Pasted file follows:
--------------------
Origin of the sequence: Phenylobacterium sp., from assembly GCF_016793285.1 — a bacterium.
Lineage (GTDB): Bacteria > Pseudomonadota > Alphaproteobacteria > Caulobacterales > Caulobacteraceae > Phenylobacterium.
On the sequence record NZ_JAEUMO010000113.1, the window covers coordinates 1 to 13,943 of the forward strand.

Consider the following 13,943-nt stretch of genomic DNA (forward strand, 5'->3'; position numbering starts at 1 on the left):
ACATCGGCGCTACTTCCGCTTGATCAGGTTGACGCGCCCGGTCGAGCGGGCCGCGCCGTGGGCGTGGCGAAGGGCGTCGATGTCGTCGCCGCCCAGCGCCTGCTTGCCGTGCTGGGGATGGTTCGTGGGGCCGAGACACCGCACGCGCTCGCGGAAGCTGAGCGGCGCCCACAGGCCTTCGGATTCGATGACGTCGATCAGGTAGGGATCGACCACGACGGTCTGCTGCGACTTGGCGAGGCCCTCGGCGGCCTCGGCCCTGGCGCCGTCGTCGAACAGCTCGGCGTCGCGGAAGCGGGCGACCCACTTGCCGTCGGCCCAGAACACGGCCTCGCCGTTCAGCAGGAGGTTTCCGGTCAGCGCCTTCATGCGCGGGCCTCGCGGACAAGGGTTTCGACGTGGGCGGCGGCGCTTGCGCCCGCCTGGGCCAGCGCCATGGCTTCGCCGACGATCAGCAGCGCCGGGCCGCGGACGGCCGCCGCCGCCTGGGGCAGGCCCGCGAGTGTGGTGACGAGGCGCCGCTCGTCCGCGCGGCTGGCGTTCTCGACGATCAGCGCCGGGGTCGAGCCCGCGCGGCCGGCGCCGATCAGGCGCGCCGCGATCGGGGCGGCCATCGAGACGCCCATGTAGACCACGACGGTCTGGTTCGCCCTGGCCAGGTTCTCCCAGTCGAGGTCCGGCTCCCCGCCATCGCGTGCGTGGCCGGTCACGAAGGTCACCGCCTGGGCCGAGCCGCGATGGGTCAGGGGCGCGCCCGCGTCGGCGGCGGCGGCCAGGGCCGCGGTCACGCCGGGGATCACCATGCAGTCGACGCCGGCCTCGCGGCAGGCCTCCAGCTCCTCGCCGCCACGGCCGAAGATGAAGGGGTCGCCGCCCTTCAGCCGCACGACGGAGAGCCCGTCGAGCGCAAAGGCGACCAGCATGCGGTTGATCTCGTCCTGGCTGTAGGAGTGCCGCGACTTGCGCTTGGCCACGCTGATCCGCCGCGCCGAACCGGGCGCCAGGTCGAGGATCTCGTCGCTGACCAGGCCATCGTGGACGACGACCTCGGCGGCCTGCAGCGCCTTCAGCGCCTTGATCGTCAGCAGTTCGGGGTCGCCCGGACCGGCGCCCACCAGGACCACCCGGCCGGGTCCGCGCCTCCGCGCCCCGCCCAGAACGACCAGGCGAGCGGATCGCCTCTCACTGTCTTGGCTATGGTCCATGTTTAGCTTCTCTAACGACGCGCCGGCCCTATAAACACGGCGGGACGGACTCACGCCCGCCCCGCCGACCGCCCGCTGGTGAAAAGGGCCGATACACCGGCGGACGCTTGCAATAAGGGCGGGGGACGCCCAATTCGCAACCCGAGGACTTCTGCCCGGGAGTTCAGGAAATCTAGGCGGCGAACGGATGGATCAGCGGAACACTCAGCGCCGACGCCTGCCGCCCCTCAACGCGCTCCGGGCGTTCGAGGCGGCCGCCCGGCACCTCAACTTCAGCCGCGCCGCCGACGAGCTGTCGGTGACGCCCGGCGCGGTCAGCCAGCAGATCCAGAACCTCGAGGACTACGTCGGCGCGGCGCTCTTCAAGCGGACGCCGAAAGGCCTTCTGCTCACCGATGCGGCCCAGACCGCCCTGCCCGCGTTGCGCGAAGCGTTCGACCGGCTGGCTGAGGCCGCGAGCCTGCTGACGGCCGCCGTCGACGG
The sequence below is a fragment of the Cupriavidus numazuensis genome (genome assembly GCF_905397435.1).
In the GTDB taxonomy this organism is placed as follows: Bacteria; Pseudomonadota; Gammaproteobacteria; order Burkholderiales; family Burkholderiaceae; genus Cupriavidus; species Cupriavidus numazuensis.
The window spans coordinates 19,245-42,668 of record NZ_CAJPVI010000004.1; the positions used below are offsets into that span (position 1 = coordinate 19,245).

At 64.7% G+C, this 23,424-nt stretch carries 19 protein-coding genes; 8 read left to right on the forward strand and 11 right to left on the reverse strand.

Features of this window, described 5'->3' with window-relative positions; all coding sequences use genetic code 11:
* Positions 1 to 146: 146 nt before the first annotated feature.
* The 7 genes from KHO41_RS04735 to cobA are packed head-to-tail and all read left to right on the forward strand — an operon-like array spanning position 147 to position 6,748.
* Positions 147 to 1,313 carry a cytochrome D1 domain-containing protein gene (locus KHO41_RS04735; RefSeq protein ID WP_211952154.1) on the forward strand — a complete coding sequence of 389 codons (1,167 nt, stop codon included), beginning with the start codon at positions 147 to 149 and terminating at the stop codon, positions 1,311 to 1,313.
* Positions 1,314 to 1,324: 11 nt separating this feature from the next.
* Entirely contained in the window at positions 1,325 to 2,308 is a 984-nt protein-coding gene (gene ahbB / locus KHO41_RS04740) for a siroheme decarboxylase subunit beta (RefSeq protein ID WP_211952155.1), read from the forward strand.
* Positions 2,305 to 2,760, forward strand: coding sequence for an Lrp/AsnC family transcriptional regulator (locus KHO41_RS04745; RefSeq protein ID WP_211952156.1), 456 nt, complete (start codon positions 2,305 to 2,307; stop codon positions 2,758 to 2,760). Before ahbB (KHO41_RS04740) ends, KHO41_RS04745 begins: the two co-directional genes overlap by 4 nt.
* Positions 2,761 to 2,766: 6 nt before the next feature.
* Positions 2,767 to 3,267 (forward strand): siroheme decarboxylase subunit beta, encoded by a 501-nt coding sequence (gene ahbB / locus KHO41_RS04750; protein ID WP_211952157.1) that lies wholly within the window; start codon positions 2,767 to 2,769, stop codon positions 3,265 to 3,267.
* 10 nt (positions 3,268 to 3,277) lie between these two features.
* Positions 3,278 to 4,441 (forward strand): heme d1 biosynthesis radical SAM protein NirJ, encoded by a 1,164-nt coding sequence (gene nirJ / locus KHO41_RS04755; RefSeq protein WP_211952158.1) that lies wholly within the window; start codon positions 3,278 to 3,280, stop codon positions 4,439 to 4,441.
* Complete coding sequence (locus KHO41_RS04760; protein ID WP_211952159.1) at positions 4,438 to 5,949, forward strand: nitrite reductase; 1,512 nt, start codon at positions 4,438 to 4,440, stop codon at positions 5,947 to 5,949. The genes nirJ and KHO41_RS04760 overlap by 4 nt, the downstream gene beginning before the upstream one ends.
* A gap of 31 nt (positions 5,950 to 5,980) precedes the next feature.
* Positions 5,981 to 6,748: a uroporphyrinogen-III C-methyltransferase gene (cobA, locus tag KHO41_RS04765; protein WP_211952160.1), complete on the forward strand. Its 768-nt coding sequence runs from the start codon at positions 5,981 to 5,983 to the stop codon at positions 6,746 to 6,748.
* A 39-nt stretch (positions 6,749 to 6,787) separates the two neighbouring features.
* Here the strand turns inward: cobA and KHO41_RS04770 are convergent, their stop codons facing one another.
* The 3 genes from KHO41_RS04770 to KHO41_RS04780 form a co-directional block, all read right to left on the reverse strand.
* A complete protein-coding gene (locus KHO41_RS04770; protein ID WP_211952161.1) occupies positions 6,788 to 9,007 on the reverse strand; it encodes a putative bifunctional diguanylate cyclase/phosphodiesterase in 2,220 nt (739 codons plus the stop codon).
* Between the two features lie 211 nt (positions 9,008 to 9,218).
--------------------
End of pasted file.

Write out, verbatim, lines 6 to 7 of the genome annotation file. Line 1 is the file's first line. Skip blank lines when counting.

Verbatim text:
The sequence below is a fragment of the Cupriavidus numazuensis genome (genome assembly GCF_905397435.1).
In the GTDB taxonomy this organism is placed as follows: Bacteria; Pseudomonadota; Gammaproteobacteria; order Burkholderiales; family Burkholderiaceae; genus Cupriavidus; species Cupriavidus numazuensis.